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Afghanistan first in world to use new vaccine against polio

Kabul, 15 December 2009 (http://www.unicef.org/infobycountry/media_52139.html): A new vaccine against polio was be used for the first time on December 15th in the national polio immunization campaigns. The bivalent oral polio vaccine (bOPV), recommended by the Advisory Committee on Poliomyelitis Eradication as a critical tool to eradicate polio, can provide the optimal concurrent protection needed by young children against both surviving serotypes (types 1 and 3) of the paralyzing virus. This vastly simplifies the logistics of vaccination in the conflict-affected parts of this country. This sub-national immunization campaign, from 15-17 December, delivered bOPV to 2.8 million children under five in the Southern, South-Eastern and Eastern Regions of Afghanistan.

Most of Afghanistan is polio-free: 28 out of the 31 children affected with polio in 2009 came from 13 districts (of 329 districts in the country). In 2009, polio eradication efforts in Afghanistan focused on improving operations and creating a safe environment for vaccination teams. Due to such preparations and strengthened supervision and staffing, the proportion of the nearly 1.2 million children under five years old in the Southern Region who could not be reached was reduced from more than 20 per cent in early 2009, down to 5 per cent during the July and September 2009 campaigns. The availability of bOPV multiplies the effect of such improvements.

Four countries in the world never eradicated polio transmission – Afghanistan, India, Nigeria and Pakistan. Types 1 and 3 polio circulate in limited parts of all these countries, and the others will follow Afghanistan's lead in using bOPV during the coming months, marking the adoption of a major new tool in the international effort to eradicate polio. While the Global Polio Eradication Initiative, a public-private partnership leading the effort, has reduced the incidence of polio by more than 99 per cent (from an estimated 1000 children affected daily in 1988 to 1483 children in all of 2009). The consequences are severe beyond those areas: 16 previously polio-free countries are currently suffering outbreaks following importations of the virus; in four of these, polio transmission has lasted more than a year.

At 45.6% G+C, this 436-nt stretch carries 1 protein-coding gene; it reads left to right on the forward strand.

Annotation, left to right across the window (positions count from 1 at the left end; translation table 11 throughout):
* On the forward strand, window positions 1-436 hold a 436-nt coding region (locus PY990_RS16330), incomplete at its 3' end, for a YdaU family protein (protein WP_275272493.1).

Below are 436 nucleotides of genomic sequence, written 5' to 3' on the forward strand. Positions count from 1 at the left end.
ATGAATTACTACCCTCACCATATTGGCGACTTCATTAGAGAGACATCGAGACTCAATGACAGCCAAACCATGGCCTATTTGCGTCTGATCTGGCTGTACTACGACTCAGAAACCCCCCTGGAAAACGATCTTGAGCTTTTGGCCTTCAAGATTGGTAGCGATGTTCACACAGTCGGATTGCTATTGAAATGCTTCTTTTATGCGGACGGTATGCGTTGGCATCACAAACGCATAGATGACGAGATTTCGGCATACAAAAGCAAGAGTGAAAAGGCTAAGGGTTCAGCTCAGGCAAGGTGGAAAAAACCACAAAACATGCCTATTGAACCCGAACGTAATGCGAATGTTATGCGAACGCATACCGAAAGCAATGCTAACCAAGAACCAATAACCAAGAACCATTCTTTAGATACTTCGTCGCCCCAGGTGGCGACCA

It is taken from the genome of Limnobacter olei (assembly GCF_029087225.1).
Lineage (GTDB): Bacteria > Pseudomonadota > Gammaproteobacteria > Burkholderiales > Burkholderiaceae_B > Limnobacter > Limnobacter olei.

The availability of bOPV is part of a range of new and area-specific tactics in 2009 to reach eradication more quickly. The swift production of the vaccine was the result of extraordinary collaboration between the World Health Organization, UNICEF, vaccine manufacturers and regulatory agencies.

The vaccination campaign in Afghanistan is financed by the Government of Canada, the second-highest per capita donor to the Global Polio Eradication Initiative with US$260 million in contributions. Canada, which assumes presidency of the G8 in 2010, first placed polio on the group's agenda when it last held the presidency in 2002. The G8 is the single-largest donor bloc to polio eradication.